The Man Who Created Intel’s Audio ‘Signature’


Few people recognize his name, but most know Walter Werzowa’s work: the five musical tones heard in every commercial for Intel Corp. and for computers that use its chips.

Thanks to Intel’s sizable advertising budget, the distinctive theme is familiar to television viewers, who identify the company simply upon hearing the sounds, Intel says.

“I can’t think of a better audio signature that exists today,” said Margaret C. Campbell, a marketing professor at UCLA’s Anderson School. “It is clean and it has very few notes.”


It took Werzowa two weeks to create the audio mark. Intel told him it wanted tones that evoked innovation, trouble-shooting skills and the inside of a computer, while also sounding corporate and inviting.

Working in a makeshift studio in his Sherman Oaks garage, Werzowa digitally blended an odd assortment of sounds that he hoped would fit Intel’s somewhat fuzzy concept. The first tone is an audio “sparkle” of more than 20 sounds, including a tambourine, an anvil, an electric spark and a hammer on pipe. The four notes that follow are a mix of xylophone, marimba, bells and other sounds.

Werzowa said the rhythm of those four notes--a D flat, G flat, D flat and A flat--are patterned after the syllables in Intel’s slogan: In-tel In-side.

Besides Intel ads, the notes sound in commercials for computers that use Intel chips, thanks to a marketing deal between Intel and the computer makers. The audio mark is a vital branding tool, said Greg Welch, Intel’s global brand strategy director.

“It’s so familiar and recognizable people can be in the next room and know what happened on TV,” he said.

Indeed, the September issue of Business Marketing magazine praised the 4-year-old Intel Inside campaign, saying the ads have “created a preference for computer chips where there was none.” Intel Inside, the magazine said, has become “akin to the Good Housekeeping seal for personal computers.”


Werzowa, 38, a native of Austria, immigrated to the United States in 1991 to attend a postgraduate program at USC for motion picture and television scoring. After an internship with Walt Disney Co. spent writing music for movie trailers, Werzowa started his own company, Musikvergnuegen, which he said is German for “enjoyment of music.”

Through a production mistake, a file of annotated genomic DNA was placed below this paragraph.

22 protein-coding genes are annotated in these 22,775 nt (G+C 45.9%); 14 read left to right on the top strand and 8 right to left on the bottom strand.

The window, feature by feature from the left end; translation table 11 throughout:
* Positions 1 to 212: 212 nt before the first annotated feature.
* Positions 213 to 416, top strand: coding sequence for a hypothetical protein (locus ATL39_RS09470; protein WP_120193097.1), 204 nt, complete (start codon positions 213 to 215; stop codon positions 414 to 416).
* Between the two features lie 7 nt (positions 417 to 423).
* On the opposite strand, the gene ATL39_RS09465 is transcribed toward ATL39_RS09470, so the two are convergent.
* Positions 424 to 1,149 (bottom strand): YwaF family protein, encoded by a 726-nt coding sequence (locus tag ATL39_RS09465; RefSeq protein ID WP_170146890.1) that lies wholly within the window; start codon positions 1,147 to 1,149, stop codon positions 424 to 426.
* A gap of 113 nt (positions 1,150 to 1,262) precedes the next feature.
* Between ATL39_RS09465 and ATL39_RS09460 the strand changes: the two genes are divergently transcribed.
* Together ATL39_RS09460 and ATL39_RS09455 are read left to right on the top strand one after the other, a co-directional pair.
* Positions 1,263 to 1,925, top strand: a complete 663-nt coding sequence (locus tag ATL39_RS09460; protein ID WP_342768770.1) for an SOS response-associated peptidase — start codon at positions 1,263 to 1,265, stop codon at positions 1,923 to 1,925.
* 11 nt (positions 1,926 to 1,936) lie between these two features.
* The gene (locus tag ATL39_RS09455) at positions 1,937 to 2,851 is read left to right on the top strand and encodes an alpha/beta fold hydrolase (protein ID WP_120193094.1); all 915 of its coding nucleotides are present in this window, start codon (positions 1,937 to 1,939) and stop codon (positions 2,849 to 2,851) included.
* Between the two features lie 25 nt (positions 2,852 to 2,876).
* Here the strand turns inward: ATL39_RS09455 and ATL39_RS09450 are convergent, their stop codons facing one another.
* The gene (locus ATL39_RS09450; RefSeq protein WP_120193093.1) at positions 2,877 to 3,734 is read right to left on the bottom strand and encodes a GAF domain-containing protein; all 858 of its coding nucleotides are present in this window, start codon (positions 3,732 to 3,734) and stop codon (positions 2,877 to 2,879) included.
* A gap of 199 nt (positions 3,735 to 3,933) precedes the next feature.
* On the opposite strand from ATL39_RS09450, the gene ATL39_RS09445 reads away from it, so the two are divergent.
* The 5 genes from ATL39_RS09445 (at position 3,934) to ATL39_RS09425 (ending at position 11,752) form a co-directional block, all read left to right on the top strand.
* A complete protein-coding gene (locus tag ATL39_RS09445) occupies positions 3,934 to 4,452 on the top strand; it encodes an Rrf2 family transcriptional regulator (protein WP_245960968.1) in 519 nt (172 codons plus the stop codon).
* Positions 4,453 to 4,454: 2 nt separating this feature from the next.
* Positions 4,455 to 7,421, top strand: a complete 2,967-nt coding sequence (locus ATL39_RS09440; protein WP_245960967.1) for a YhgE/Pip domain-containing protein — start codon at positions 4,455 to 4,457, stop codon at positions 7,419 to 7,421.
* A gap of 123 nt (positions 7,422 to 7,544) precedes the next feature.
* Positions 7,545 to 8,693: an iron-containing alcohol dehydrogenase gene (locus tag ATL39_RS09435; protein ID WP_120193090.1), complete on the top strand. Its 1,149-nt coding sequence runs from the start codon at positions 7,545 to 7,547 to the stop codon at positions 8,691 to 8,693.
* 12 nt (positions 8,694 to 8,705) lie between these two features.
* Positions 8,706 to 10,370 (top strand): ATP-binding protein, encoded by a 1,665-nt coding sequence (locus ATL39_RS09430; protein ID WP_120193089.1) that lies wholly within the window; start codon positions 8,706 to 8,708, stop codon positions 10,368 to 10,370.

In addition to the Intel audio mark, Werzowa has written music for other commercials and for more than two dozen movie trailers, including “Men in Black,” “The Crying Game,” “Addicted to Love,” “The Flintstones” and the recent remake of “Psycho.” With staffer John Luker, he composed music for the surreal First Union Bank spots.

In April, Werzowa moved to Hollywood from his garage studio and expanded his one-person staff to nine, including the addition of four composers and a producer. His funky industrial space is decorated with antiques, crystal chandeliers, a grand piano and a red punching bag.

Werzowa does most of his composing sitting in stocking feet with thousands of computerized orchestral and quirky sounds at his fingertips. He composes music for commercials as he watches them frame by frame.

“I feel like a child in a great playground,” Werzowa said. “I can do whatever I want. Mozart would freak out with all this.”

“Walter is an anomaly in Hollywood, where everything’s about commerce,” said producer Avatar Kramer from San Francisco-based Publicis & Hal Riney, which created the First Union spots. “He does wonderful work and does it for the joy of it.”

Werzowa expects his company’s sales to reach $2.5 million this year.

Before coming to the United States, the University of Vienna graduate had a hit song in Europe as a member of the techno-pop band Edelweiss. “Bring Me Edelweiss” hit No. 1 in Europe in 1988 and was No. 5 in Britain.

Thus far in his commercial career, Werzowa’s biggest hit is the Intel audio mark. He declined to say what he earned for creating it, but called the amount “not really amazing.” One reward has been additional work from Intel, which spends hundreds of millions of dollars annually on ads.

Still, Werzowa said, “if I would have kept the copyright [to the audio mark], I’d be a millionaire right now.”